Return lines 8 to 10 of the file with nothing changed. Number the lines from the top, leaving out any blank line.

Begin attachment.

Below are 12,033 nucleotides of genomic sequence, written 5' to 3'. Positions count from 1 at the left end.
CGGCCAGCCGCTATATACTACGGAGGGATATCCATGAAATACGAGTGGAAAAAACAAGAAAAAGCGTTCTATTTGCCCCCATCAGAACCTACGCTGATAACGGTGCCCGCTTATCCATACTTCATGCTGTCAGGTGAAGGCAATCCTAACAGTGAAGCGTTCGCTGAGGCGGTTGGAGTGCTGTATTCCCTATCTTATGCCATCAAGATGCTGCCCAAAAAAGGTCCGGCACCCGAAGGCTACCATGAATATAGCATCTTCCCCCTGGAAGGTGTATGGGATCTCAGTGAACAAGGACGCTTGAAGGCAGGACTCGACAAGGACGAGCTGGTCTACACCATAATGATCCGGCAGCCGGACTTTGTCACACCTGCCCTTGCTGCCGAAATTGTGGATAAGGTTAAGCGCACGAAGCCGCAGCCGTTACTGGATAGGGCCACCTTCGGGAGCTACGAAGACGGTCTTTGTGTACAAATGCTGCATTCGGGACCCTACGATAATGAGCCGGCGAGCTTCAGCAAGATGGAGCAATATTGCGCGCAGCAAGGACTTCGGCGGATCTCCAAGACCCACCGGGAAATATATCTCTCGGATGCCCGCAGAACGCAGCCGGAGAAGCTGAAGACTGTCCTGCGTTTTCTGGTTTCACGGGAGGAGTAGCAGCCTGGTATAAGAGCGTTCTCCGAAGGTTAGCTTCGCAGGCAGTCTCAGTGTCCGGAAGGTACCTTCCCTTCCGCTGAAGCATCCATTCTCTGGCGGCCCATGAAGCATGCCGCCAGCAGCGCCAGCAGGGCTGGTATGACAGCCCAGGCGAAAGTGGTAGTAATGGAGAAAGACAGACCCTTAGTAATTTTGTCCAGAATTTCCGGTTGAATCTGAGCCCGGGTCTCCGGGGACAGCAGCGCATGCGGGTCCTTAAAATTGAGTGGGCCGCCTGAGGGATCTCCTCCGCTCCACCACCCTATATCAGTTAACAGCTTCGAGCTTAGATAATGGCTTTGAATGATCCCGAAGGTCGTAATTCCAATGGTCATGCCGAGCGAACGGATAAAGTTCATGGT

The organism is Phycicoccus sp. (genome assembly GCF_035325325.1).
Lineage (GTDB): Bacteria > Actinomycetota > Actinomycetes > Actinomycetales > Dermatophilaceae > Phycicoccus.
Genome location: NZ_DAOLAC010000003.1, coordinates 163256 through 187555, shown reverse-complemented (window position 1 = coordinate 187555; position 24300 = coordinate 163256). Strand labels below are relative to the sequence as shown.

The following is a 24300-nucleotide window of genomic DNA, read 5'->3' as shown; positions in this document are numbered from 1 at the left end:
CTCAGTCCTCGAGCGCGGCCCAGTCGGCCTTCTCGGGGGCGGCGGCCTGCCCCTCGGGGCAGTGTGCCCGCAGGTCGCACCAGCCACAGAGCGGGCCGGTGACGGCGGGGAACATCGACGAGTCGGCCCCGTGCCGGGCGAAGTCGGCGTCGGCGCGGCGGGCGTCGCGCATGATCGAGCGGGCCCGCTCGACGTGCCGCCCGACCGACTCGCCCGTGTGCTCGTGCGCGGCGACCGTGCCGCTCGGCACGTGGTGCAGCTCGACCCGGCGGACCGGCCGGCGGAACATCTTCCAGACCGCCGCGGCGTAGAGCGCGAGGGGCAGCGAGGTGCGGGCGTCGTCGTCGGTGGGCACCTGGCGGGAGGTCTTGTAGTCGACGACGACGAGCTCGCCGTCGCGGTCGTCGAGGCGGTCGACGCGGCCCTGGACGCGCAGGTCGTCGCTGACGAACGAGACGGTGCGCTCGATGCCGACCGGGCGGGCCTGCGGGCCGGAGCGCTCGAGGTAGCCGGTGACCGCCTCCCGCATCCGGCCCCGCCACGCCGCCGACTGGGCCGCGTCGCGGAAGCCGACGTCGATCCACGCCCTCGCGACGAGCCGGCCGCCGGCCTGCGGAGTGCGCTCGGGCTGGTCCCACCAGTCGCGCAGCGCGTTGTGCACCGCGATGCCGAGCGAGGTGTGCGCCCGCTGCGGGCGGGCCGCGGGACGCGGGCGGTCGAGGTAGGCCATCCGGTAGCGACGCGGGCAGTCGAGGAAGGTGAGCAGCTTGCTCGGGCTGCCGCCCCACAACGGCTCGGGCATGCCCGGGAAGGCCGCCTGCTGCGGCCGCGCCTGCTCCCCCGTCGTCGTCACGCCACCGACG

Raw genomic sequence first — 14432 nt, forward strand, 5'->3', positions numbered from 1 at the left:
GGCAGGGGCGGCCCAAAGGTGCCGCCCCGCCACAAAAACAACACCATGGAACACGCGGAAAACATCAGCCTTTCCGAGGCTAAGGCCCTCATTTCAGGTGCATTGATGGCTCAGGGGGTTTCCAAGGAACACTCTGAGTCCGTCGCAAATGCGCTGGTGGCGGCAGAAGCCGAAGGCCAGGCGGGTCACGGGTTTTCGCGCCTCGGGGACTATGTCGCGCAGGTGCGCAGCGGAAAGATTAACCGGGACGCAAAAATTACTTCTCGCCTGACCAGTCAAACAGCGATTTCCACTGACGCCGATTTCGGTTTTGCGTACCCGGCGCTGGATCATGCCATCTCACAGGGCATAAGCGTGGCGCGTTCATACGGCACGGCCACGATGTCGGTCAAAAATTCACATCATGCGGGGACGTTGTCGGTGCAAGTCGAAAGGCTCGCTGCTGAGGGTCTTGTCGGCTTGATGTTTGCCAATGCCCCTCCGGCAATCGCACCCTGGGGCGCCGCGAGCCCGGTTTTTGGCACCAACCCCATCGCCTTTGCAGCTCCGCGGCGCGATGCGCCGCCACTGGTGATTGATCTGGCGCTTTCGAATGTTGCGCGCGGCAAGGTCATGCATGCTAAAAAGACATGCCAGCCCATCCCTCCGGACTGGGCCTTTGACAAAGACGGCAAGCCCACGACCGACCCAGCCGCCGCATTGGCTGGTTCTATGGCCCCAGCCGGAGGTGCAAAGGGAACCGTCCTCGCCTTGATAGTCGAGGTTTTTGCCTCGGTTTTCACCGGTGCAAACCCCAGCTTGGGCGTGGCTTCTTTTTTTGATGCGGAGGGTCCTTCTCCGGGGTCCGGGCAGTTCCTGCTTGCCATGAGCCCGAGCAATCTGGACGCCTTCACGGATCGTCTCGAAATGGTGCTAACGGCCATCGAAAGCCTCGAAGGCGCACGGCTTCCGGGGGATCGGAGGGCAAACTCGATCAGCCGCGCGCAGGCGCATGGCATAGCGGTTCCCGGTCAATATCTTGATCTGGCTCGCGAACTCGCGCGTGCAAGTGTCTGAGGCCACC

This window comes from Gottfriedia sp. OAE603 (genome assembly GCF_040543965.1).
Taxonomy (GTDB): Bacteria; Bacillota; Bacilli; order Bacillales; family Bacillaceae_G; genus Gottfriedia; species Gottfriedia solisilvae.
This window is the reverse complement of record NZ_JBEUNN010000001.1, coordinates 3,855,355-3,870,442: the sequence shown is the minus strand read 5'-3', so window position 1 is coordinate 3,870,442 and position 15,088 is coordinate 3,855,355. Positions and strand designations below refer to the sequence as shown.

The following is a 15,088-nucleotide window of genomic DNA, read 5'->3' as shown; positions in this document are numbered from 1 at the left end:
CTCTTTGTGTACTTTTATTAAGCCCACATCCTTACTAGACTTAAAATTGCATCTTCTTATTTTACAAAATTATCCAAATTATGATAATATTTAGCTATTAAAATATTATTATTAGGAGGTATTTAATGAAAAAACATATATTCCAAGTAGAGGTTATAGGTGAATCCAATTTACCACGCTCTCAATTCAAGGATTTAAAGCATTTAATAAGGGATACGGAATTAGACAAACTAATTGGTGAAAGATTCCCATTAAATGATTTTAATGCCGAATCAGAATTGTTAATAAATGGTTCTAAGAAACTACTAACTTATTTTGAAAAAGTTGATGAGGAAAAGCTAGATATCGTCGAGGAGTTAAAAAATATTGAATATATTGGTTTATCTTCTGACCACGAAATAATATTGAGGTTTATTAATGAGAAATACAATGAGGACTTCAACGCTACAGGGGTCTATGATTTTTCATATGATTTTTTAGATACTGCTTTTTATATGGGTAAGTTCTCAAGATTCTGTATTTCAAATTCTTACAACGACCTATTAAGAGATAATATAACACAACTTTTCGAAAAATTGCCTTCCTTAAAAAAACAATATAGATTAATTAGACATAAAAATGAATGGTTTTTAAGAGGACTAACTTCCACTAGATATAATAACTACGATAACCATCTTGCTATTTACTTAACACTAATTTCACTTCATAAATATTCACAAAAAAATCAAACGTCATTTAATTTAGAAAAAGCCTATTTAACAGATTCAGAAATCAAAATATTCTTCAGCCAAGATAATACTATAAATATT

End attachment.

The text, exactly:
Raw genomic sequence first — 14432 nt, forward strand, 5'->3', positions numbered from 1 at the left:
GGCAGGGGCGGCCCAAAGGTGCCGCCCCGCCACAAAAACAACACCATGGAACACGCGGAAAACATCAGCCTTTCCGAGGCTAAGGCCCTCATTTCAGGTGCATTGATGGCTCAGGGGGTTTCCAAGGAACACTCTGAGTCCGTCGCAAATGCGCTGGTGGCGGCAGAAGCCGAAGGCCAGGCGGGTCACGGGTTTTCGCGCCTCGGGGACTATGTCGCGCAGGTGCGCAGCGGAAAGATTAACCGGGACGCAAAAATTACTTCTCGCCTGACCAGTCAAACAGCGATTTCCACTGACGCCGATTTCGGTTTTGCGTACCCGGCGCTGGATCATGCCATCTCACAGGGCATAAGCGTGGCGCGTTCATACGGCACGGCCACGATGTCGGTCAAAAATTCACATCATGCGGGGACGTTGTCGGTGCAAGTCGAAAGGCTCGCTGCTGAGGGTCTTGTCGGCTTGATGTTTGCCAATGCCCCTCCGGCAATCGCACCCTGGGGCGCCGCGAGCCCGGTTTTTGGCACCAACCCCATCGCCTTTGCAGCTCCGCGGCGCGATGCGCCGCCACTGGTGATTGATCTGGCGCTTTCGAATGTTGCGCGCGGCAAGGTCATGCATGCTAAAAAGACATGCCAGCCCATCCCTCCGGACTGGGCCTTTGACAAAGACGGCAAGCCCACGACCGACCCAGCCGCCGCATTGGCTGGTTCTATGGCCCCAGCCGGAGGTGCAAAGGGAACCGTCCTCGCCTTGATAGTCGAGGTTTTTGCCTCGGTTTTCACCGGTGCAAACCCCAGCTTGGGCGTGGCTTCTTTTTTTGATGCGGAGGGTCCTTCTCCGGGGTCCGGGCAGTTCCTGCTTGCCATGAGCCCGAGCAATCTGGACGCCTTCACGGATCGTCTCGAAATGGTGCTAACGGCCATCGAAAGCCTCGAAGGCGCACGGCTTCCGGGGGATCGGAGGGCAAACTCGATCAGCCGCGCGCAGGCGCATGGCATAGCGGTTCCCGGTCAATATCTTGATCTGGCTCGCGAACTCGCGCGTGCAAGTGTCTGAGGCCACC

This window comes from Gottfriedia sp. OAE603 (genome assembly GCF_040543965.1).